Since I’ve started reading this book, however, the frequency of these coincidences has kicked into overdrive. Last Wednesday, for example, our milfoil-removal dive team had the pleasure of being joined by a guest crewmember in the form of a ten-month-old mastiff named Cruiser. As we dove in (the aptly named) Dog Cove, Cruiser sat on the bank as close as he could get without his paws getting wet, and studiously observed our diver’s every move. John, who was playing the role of spotter, drifted his kayak over to me while I watched the diver from our boat, and said, “When I first saw that dog, I thought he was a deer.” Before the word “deer” had even been released into the air, just behind John’s head I saw a long, brown snout timidly peak out from behind a bush on the water’s edge. Redirecting John’s attention, we both watched as, inch by inch, the snout was revealed to be attached to the head and body of a small, white-tailed doe. After taking careful stock of her surroundings, the doe waded into the lake until all we could see was the top of her head and the rounded points of her ears, like the twin dorsal fins of two unusually hairy sharks. As we watched her swim from one side of the cove to the other, and eventually disappear into the brush on the opposite bank, it was astonishing to reflect on how our very first aquatic deer spotting just happened to occur at the exact moment that John said he thought he had seen a deer.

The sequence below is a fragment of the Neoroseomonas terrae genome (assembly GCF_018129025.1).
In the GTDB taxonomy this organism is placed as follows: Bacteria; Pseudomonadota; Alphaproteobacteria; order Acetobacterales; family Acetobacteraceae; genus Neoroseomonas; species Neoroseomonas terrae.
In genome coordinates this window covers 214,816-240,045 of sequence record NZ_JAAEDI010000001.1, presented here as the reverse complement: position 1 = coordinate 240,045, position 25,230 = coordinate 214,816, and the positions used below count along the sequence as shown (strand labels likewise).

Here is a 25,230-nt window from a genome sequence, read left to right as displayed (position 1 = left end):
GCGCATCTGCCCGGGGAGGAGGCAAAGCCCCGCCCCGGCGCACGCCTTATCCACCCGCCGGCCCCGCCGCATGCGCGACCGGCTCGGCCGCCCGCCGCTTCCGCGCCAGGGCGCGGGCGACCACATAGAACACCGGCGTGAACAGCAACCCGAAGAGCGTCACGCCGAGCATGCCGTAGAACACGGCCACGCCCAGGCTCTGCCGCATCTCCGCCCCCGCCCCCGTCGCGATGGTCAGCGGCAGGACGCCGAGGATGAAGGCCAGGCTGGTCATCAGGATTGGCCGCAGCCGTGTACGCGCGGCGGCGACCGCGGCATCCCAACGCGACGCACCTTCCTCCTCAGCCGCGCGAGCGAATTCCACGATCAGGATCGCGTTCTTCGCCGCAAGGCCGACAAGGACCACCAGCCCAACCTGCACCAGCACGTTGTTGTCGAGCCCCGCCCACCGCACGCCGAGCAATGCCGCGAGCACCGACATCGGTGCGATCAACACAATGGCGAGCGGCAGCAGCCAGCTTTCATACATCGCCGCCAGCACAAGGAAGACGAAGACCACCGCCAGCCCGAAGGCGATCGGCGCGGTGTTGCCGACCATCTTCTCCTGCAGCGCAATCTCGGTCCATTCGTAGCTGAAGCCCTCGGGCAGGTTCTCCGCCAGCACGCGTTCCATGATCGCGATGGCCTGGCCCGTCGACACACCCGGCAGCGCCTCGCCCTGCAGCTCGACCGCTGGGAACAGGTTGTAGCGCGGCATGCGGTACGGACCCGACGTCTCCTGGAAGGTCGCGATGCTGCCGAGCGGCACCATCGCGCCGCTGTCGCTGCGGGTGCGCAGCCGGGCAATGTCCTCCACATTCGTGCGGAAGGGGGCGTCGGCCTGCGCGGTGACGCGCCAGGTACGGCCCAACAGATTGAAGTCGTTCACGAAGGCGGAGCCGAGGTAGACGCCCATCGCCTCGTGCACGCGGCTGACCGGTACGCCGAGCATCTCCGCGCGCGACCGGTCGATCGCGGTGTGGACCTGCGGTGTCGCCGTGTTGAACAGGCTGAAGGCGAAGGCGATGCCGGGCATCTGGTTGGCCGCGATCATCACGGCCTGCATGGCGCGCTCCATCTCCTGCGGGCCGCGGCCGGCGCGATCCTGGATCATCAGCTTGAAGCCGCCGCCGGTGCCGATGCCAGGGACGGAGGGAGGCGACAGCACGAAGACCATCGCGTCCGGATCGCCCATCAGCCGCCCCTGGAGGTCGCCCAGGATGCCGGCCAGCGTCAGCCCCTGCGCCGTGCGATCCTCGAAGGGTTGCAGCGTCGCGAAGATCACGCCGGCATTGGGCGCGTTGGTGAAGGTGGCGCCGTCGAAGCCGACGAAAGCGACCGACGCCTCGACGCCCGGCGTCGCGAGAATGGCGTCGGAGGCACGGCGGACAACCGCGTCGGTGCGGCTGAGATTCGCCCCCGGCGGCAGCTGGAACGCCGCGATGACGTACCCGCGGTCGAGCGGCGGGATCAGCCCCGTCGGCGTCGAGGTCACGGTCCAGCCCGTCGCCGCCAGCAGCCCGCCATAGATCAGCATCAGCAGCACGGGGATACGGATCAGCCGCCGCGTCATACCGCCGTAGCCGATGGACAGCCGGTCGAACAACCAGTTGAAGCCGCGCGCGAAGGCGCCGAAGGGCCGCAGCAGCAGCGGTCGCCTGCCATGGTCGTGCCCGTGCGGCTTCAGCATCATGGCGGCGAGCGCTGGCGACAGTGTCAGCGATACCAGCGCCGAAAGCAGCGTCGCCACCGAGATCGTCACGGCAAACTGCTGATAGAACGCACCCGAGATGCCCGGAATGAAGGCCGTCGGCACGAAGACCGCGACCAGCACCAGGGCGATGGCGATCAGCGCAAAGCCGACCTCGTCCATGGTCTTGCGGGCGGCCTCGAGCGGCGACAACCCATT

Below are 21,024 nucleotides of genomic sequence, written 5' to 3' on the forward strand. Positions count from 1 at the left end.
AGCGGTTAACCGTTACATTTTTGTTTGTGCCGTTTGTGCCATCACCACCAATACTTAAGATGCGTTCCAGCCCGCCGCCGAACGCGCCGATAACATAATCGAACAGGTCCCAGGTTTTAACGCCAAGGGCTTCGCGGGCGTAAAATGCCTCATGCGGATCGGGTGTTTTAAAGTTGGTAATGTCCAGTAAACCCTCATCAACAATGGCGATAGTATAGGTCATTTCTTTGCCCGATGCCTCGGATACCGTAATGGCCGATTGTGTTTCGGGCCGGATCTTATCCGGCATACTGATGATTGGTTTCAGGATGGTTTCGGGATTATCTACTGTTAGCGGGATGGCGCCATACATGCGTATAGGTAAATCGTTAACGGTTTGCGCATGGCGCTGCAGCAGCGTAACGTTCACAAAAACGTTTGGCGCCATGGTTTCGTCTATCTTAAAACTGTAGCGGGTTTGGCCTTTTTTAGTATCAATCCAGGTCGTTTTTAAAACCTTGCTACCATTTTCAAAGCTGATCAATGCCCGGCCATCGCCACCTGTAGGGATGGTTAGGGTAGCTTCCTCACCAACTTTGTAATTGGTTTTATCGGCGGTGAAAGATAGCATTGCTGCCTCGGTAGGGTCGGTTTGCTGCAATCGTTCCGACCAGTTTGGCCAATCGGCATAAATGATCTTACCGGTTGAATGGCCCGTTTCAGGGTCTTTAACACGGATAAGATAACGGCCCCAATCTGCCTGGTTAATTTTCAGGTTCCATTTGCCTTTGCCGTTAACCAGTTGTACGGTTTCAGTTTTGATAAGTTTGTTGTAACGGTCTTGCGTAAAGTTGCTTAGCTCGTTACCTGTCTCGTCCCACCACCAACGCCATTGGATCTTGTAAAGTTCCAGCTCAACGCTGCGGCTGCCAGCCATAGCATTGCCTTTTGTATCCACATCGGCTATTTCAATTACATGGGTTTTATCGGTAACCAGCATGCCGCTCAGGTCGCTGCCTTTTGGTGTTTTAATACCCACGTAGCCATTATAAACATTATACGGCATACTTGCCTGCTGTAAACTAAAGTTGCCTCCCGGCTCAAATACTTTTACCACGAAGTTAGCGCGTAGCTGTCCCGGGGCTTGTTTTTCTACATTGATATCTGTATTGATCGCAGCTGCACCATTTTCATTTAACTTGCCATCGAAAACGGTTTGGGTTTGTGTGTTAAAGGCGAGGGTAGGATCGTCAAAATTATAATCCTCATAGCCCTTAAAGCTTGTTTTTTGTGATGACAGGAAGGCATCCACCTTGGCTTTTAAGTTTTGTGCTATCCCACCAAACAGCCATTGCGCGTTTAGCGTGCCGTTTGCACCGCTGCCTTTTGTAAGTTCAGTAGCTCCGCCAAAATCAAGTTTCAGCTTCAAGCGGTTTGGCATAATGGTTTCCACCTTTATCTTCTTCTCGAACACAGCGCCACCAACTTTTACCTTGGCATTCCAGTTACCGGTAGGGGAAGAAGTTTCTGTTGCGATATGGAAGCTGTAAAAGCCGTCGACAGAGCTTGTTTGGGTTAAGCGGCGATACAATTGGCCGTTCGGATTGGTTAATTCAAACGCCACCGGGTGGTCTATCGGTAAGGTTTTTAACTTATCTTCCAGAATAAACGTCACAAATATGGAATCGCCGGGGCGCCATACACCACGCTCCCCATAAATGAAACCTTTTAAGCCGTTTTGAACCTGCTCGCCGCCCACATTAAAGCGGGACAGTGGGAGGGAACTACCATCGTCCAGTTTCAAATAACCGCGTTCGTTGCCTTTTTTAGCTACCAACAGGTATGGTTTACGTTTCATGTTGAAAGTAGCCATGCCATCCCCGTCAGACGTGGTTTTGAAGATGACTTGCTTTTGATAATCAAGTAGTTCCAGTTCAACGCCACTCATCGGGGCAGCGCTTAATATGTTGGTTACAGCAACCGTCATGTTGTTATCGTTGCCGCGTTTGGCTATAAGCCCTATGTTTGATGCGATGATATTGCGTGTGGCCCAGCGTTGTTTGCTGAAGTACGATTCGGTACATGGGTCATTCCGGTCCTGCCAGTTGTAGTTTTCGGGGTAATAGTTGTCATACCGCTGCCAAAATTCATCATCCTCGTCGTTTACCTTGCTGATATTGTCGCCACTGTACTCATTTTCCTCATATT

And, just to prove that I’m not imagining all of these coincidences, here’s a quick list of a few of the other less awe-inspiring ones:
My roommate Danielle’s knife slipped while she was slicing a pepper and she cut the tip of her thumb. To distract her from the pain, I picked up the book I was reading (the same one I mentioned earlier) and began to read to her from the chapter I was just about to start: “the sculptor made an instinctive grab for the finger he had nearly chopped off one day while whittling away at a wood statue. It was a miracle the finger had been saved.” She didn’t find the coincidence as entertaining as I did.
A few days later, Danielle showed me one of her favorite quotes written by an obscure science fiction author. That same author’s Wikipedia page just so happened to be the first tab currently open on my computer.
And, strangest of all, around four to five unrelated (as far as I know) strangers have talked to me about Weird Al within the last week. Maybe he had a concert in the area? Or I maybe I just give off “Weird Al fan” vibes.